The following article on the USS Forrestal is an excerpt from Barrett Tillman’s book On Wave and Wing: The 100 Year Quest to Perfect the Aircraft Carrier. It is available to order now at Amazon and Barnes & Noble.
In 2001 retired Vice Admiral Jerry Miller reflected, “If the Forrestal had not been successful, it is quite possible that the Navy would not have built another carrier.” He probably did not exaggerate.
America’s first angled-deck carrier built as such was the landmark USS Forrestal (CVA-59), named for the original secretary of defense. Commissioned in 1955, only eight months after Ark Royal, “FID” (“First in Defense”), it was then the largest ship ever built, some 990 feet in length, as big as the luxury liner SS United States and 150 feet longer than the Yamato-class battleships. She displaced nearly sixty thousand tons standard and more than eighty thousand full load. In contrast, the Midways originally displaced forty-five thousand tons.
USS Forrestal was built in surprisingly little time, ordered in July 1951 and commissioned in October 1955. The others followed at regular intervals: Saratoga (CVA-60) in 1956, Ranger (CVA-61) in 1957, and Independence (CVA-62) in 1958. All served nearly forty years, with Independence retiring in 1998.
USS Forrestal and her sisters were very much creatures of the Cold War, ready to fight Armageddon at sea. Her first full deployment in 1957 embarked Air Group One with three attack squadrons flying A3D-1 Skywarriors, F9F-8 Cougars, and AD-6 Skyraiders, plus fighter squadrons with FJ-3M Furies and F3H-2N Demons for daynight defense. The air group also included Skyraider early warning and night attack detachments, with F2H-2P Banshee photo recon and HUP-2 helicopter detachments.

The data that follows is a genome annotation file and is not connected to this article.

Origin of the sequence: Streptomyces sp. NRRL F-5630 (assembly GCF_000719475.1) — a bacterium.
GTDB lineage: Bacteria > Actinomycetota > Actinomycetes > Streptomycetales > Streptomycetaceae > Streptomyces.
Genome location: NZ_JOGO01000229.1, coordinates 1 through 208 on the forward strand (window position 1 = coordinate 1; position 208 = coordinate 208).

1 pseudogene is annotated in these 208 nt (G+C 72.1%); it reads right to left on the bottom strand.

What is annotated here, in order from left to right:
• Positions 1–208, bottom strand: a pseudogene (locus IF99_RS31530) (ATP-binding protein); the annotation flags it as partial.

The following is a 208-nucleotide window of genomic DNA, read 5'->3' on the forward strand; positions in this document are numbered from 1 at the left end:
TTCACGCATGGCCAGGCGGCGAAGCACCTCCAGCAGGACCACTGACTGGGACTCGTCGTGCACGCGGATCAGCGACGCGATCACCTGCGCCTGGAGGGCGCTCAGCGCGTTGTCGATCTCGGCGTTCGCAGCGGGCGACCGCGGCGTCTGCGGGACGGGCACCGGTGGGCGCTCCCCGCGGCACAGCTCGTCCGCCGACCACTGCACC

As the world’s first super carriers, the Forrestals set the pattern for later air group organization and shipboard procedures. Their layout, with four deck-edge elevators and three catapults, provided optimum operating efficiency, leaving room for larger aircraft to join the fleet in later decades. For instance, in more than twenty deployments CV-59 operated twenty-one aircraft types, including nine fighters, five attack aircraft, five special-mission planes, and two helicopters.
Twenty-two of FID’s thirty skippers became admirals, with the first, Rudolph L. “Roy” Johnson, retiring as the four-star commander of the Pacific Fleet in 1967.
The Forrestals were followed by the similar three-ship Kitty Hawk (CV-63) sub-class, differing in greater length and location of aircraft elevators. “The Hawk’s” sisters were Constellation (CV-64), also commissioned in 1961, and America (CV-66) in 1965.
Following the Enterprise (CVN-65) in 1961, costs for nuclear power soared, prompting cancellation of the six-ship class. But two hulls were under construction already, as CV-66 and -67 were to be nuclear powered, each with four reactors of greater power than Enterprise’s eight. The secretary of defense directed them to be built with conventional power plants, although the reactors were completed and sat “on the shelf.” When Enterprise began her service-life extension in 1991, her existing plant was upgraded with equipment manufactured for CV-66 and -67. Furthermore, the fuel intended for those two ships allowed the Big E to operate beyond her fifty-year lifespan.
John F. Kennedy (CV-67), commissioned in 1968 and retired in 2007, was visibly distinguishable from the Kitty Hawks, with a shorter hull. She was the last fuel-fired carrier in the U.S. Navy.
The USS Forestal was in all ways a groundbreaking carrier.
This article on the USS Forrestal is an excerpt from Barrett Tillman’s book On Wave and Wing: The 100 Year Quest to Perfect the Aircraft Carrier. It is available to order now at Amazon and Barnes & Noble.
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